Netflix ended up releasing a statement about this to the Radio Times, making their intentions clear. It reads:

“After her death, Diana appears as part of an inner dialogue in separate scenes with Prince Charles and the Queen, who are both reflecting on their relationship with the late princess. These sensitive and thoughtful imagined conversations seek to bring to life the depth of emotion that was felt after such a seismic tragedy struck at the heart of the family.”

Personally, I have no issue with this. I think it has the potential to be a very touching scene, if done right. Plus, I want to see more of Debicki’s Diana—I think she was, without a doubt, the biggest highlight of season 5.

The Crown season 6 teaser trailer and posters

Along with the announcement of the release date, Netflix also dropped a short teaser trailer and two posters to promote the upcoming season.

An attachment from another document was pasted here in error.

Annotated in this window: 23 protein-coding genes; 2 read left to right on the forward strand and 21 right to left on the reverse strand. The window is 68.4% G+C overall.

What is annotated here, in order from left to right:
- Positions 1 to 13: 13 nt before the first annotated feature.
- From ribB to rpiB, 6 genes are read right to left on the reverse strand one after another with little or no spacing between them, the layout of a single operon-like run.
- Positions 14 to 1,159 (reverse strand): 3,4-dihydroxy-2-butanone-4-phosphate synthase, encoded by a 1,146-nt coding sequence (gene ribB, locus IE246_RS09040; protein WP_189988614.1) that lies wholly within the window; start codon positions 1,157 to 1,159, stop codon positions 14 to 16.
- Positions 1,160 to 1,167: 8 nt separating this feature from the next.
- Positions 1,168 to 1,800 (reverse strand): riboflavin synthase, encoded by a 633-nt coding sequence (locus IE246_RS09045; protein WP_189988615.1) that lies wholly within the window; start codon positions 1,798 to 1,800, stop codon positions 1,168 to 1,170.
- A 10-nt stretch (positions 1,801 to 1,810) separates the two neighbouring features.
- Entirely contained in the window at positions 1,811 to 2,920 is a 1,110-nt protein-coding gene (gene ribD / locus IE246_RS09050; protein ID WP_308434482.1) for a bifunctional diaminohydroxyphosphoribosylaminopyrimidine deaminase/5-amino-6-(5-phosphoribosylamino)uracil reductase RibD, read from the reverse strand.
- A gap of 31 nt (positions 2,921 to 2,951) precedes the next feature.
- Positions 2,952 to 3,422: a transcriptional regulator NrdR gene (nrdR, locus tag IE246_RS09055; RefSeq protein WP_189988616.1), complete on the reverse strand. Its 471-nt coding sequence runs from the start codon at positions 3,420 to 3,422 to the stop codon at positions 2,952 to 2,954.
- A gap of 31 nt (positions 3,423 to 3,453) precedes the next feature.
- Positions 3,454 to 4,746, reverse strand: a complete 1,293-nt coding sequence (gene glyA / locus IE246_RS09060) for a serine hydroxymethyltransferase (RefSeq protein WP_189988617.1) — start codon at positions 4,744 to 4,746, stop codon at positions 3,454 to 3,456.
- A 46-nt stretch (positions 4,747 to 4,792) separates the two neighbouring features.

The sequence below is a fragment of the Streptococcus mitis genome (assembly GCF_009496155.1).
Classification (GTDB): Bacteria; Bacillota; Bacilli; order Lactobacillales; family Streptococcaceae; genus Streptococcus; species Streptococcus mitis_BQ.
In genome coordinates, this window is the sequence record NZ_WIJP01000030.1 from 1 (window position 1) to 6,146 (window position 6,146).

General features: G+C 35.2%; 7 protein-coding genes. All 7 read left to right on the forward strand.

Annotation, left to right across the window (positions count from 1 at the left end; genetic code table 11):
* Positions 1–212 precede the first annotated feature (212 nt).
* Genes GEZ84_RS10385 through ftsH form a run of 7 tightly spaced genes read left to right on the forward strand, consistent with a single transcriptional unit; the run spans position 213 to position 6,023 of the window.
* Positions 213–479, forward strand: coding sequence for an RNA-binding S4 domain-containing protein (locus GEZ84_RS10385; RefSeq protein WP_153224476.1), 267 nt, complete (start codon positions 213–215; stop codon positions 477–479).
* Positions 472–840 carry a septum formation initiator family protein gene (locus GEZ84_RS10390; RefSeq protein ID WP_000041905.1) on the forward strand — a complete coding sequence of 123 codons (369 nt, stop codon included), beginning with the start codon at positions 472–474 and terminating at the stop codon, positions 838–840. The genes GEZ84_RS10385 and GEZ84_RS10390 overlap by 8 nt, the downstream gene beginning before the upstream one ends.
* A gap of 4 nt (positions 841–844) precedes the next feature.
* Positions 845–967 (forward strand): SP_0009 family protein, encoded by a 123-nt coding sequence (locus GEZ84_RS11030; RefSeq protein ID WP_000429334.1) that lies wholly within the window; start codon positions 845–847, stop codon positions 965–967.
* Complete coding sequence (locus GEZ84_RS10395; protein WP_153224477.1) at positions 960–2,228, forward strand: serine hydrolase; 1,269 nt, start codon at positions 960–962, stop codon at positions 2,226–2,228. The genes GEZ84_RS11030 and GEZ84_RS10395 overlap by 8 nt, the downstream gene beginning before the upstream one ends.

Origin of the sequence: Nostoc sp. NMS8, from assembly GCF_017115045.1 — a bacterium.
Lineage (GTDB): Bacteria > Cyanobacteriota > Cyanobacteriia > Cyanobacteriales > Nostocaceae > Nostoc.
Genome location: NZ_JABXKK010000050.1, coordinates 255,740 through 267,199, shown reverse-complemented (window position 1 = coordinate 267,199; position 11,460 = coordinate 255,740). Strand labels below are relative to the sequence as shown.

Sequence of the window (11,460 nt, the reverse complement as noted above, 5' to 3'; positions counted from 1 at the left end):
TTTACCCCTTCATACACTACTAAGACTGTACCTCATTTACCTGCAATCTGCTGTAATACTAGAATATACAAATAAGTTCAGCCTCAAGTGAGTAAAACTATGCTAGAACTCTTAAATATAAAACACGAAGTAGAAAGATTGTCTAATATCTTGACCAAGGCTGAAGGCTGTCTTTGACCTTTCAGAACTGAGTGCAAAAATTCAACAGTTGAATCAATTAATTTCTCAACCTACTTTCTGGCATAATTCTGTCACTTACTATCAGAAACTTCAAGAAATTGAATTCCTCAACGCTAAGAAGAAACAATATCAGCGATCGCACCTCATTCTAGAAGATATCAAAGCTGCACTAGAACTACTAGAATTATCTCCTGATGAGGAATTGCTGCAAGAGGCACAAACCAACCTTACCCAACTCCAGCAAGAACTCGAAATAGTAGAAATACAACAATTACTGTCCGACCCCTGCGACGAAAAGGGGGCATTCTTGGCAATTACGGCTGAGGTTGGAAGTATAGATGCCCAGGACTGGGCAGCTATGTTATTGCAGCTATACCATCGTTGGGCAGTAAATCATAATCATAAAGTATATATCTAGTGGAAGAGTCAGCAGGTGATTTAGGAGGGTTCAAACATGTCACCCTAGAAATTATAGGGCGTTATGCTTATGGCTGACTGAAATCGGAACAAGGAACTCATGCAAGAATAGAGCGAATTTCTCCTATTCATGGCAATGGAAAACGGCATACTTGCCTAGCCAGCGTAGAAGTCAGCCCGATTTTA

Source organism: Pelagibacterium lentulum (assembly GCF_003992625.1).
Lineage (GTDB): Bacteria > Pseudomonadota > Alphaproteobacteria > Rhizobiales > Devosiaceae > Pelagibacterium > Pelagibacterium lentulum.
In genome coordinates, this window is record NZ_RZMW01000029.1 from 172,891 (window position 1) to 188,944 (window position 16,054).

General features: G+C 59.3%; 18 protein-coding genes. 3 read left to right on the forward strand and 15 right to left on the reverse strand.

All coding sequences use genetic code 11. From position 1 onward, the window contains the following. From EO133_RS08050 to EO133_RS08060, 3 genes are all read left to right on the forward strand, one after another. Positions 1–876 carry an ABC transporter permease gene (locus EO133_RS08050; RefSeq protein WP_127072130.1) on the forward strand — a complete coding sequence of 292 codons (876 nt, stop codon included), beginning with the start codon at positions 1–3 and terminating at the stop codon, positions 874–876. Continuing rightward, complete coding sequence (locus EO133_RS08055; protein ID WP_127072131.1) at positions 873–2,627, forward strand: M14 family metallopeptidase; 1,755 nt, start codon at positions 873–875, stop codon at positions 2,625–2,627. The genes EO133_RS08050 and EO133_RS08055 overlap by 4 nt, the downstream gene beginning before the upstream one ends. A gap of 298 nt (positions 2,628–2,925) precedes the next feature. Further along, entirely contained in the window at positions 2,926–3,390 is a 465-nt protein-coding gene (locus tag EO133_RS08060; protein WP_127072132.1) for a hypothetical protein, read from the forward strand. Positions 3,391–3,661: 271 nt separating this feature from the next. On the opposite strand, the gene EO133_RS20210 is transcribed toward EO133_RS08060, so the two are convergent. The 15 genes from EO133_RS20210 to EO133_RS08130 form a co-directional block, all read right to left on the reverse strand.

The 40-second teaser is set to the sound of a clock ticking while Queen Elizabeth delivers a monologue about the Crown being “a symbol of permanence,” and it ends with Imelda Staunton’s Elizabeth staring sorrowfully into the camera. All three actresses who’ve played the Queen in the show appear in the teaser—Staunton, Olivia Colman, and Claire Foy.

Both posters advertise “The final season.” One poster shows Diana looking downcast on a boat, and the second poster depicts the Queen standing alone and casting a long shadow.

They perfectly capture the kind of fabulously overwrought royal drama that The Crown has given us for seven years.

(featured Image: Netflix)


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Sarah Barrett
Sarah Barrett (she/her) is a freelance writer with The Mary Sue who has been working in journalism since 2014. She loves to write about movies, even the bad ones. (Especially the bad ones.) The Raimi Spider-Man trilogy and the Star Wars prequels changed her life in many interesting ways. She lives in one of the very, very few good parts of England.